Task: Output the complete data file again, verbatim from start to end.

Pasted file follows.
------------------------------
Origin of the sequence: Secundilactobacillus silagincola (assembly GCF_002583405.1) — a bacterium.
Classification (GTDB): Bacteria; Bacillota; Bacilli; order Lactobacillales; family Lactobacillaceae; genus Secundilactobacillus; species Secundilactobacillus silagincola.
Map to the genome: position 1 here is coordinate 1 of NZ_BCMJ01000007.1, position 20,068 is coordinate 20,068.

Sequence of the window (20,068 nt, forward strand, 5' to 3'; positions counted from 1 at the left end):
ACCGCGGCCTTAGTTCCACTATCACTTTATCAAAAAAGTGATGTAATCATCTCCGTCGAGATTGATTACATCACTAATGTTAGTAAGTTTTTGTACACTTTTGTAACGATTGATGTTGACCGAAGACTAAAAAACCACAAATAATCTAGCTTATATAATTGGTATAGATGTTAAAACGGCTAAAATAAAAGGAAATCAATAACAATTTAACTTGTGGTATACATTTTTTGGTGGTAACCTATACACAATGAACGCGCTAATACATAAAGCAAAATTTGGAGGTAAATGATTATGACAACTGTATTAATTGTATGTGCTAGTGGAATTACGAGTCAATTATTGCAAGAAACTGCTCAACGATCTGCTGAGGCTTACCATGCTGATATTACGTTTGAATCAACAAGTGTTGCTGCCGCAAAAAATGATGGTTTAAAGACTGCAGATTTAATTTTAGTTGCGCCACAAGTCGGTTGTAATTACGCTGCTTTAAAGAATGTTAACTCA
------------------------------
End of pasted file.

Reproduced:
Origin of the sequence: Secundilactobacillus silagincola (assembly GCF_002583405.1) — a bacterium.
Classification (GTDB): Bacteria; Bacillota; Bacilli; order Lactobacillales; family Lactobacillaceae; genus Secundilactobacillus; species Secundilactobacillus silagincola.
Map to the genome: position 1 here is coordinate 1 of NZ_BCMJ01000007.1, position 20,068 is coordinate 20,068.

Sequence of the window (20,068 nt, forward strand, 5' to 3'; positions counted from 1 at the left end):
ACCGCGGCCTTAGTTCCACTATCACTTTATCAAAAAAGTGATGTAATCATCTCCGTCGAGATTGATTACATCACTAATGTTAGTAAGTTTTTGTACACTTTTGTAACGATTGATGTTGACCGAAGACTAAAAAACCACAAATAATCTAGCTTATATAATTGGTATAGATGTTAAAACGGCTAAAATAAAAGGAAATCAATAACAATTTAACTTGTGGTATACATTTTTTGGTGGTAACCTATACACAATGAACGCGCTAATACATAAAGCAAAATTTGGAGGTAAATGATTATGACAACTGTATTAATTGTATGTGCTAGTGGAATTACGAGTCAATTATTGCAAGAAACTGCTCAACGATCTGCTGAGGCTTACCATGCTGATATTACGTTTGAATCAACAAGTGTTGCTGCCGCAAAAAATGATGGTTTAAAGACTGCAGATTTAATTTTAGTTGCGCCACAAGTCGGTTGTAATTACGCTGCTTTAAAGAATGTTAACTCA